Oct 21, 2020

Recent articles

CCLP testifies in support of TANF grant rule change

CCLP's Emeritus Advisor, Chaer Robert, provided written testimony in support of the CDHS rule on the COLA increase for TANF recipients. If the rule is adopted, the cost of living increase would go into effect on July 1, 2024.

CCLP’s legislative watch for April 5, 2024

For the 2024 legislative session, CCLP is keeping its eye on bills focused on expanding access to justice, removing administrative burden, preserving affordable communities, advocating for progressive tax and wage policies, and reducing health care costs.

CCLP honors Colorado Champions of Economic Justice & Equity recipients

CCLP’s Colorado Champions of Economic Justice & Equity Award recipients will be honored during our Communities Against Poverty virtual event from noon to 1 p.m., Nov. 19. Details on the event, registration and sponsorship are available here.

Every year since 2013, Colorado Center on Law and Policy has honored a legislator and a community advocate with its Champions of Economic Justice Awards, recognizing Coloradans’ contributions to our mission. For 2020, we doubled the number of awards given to Coloradans who stand with us and diverse communities in the fight against poverty. Along with a Legislator and a Community Advocate, we’ve added a Government Partner and a Community Partner Organization to the mix. The recipients will be officially honored at CCLP’s Communities Against Poverty virtual event, Nov. 19.

The CCLP staff discussed nominees during staff meetings earlier this month and reached a consensus on three individuals and one nonprofit organization.

This year’s Colorado Champions of Economic Justice & Equity Award will be:

Legislator: Sen. Julie Gonzales
Elected to Colorado State Senate in 2018, Sen. Julie Gonzales made her mark as a community organizer fighting to bring about justice before her political career began.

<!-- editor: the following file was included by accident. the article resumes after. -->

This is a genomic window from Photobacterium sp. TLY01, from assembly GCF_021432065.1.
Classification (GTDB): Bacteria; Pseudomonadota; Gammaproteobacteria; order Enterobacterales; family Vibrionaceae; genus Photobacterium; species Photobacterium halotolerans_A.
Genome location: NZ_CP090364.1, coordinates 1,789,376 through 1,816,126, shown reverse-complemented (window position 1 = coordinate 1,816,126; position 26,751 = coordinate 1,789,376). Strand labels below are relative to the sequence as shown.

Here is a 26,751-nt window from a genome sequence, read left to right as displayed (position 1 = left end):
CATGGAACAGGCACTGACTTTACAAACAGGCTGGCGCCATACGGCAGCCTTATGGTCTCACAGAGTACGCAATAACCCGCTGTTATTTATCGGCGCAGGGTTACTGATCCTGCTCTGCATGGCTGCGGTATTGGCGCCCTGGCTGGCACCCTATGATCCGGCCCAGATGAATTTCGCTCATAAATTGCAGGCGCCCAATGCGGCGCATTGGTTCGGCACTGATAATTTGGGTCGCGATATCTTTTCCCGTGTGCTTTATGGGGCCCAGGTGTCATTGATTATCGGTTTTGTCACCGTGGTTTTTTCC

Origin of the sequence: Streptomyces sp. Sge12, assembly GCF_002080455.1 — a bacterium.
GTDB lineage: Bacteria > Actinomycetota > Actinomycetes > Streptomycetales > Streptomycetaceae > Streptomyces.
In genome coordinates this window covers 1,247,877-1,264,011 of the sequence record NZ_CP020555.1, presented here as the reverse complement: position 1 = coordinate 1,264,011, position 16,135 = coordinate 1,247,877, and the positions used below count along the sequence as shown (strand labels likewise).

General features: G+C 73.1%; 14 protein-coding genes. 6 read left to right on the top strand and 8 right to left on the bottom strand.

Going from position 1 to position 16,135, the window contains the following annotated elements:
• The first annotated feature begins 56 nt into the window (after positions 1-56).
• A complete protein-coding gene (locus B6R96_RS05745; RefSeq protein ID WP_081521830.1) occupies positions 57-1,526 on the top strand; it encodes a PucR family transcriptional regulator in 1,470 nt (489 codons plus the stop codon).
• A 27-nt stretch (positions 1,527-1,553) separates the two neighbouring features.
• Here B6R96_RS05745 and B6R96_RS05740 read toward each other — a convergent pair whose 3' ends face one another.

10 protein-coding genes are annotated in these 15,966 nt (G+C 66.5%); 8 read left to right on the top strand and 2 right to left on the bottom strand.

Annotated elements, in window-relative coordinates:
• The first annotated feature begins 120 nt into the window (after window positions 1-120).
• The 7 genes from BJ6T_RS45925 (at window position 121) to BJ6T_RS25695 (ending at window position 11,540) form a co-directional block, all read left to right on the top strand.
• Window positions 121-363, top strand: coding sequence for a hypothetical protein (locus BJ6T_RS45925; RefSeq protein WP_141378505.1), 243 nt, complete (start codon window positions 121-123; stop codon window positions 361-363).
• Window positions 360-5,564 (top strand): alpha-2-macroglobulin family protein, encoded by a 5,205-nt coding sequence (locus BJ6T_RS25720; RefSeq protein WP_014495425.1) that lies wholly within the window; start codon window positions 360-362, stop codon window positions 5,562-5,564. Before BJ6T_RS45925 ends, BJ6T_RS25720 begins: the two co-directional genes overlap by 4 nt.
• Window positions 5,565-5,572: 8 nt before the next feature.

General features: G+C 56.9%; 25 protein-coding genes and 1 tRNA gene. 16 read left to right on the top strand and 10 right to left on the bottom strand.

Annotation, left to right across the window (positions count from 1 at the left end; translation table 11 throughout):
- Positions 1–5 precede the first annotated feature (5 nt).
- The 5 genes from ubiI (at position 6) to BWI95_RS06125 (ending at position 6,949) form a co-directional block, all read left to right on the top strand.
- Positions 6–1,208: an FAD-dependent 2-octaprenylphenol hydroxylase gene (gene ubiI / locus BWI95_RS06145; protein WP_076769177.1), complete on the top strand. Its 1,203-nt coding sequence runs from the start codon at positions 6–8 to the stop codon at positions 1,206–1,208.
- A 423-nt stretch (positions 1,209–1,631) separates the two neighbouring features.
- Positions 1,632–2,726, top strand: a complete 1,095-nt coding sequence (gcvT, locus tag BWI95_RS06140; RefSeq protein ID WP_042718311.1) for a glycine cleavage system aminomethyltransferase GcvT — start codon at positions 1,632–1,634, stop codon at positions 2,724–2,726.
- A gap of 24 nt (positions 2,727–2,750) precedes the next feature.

The sixth of seven children in her family, Sen. Gonzales was born in Arizona and raised in south Texas, Gonzales’ mother was an elementary school teacher and her father was a rancher and medical cannabis producer. Shortly after graduating from Yale University she moved to Denver, where she had previously spent summers in high school working to save for college. As community organizer, she advocated for the DREAM Act and on immigration issues as Policy Director for Meyer Law Firm.

She has played an integral role in passing in-state tuition for Colorado Dreamers, ensuring that all students receive high-quality college preparatory education, and passing Denver’s sanctuary policy to protect immigrant communities. She sponsored a wide variety of legislation in 2020 on immigration, criminal justice issues and consumer protections.

In particular, CCLP recognizes Sen. Gonzales’ strong leadership on housing assistance for tenants at risk of eviction (2020’s House Bill 1410) as well as successfully working to expand the Earned Income Tax Credit for struggling families.

Community Partner: 9to5 Colorado
Part of a national organization of working women founded in Boston in 1973, 9to5 Colorado has fought and won many policy victories that have made a lasting change for Colorado women and their families.

In advocacy circles, 9to5 is known for their integrity, their fearlessness, their compassion, their unrelenting dedication and their commitment to racial and economic equity. This year, their work on paid family leave, rental late fees, and the bills to reform the Mobile Home Park Act, demonstrates their breadth of expertise and the depth of their political courage.

They have immense integrity and are willing to fight for meaningful progress even when it has been incredibly difficult. They are also fantastic partners and have gone above-and-beyond in offering support to CCLP and other organizations.

9to5 Colorado embodies the best in how robust grassroots organizing can compel and drive institutional changes. The people of Colorado have benefitted immensely from their advocacy.

Government Partner: Marivel Klueckman, Colorado Department of Health Care Policy and Finance (HCPF)
As HCPF’s Eligibility Division Director since 2012, Marivel presides over a complex eligibility system that undergoes constant change and development — due to often dramatic shifts in federal and state policies and requirements. In managing these daunting tasks, she works with eligibility staff both in Denver and in counties throughout Colorado.

A native Coloradan, Marivel’s parents emigrated from Mexico, and in her words, “has the pleasure of having that cultural background.” The mother of two sons, she passionate about her family and about her work.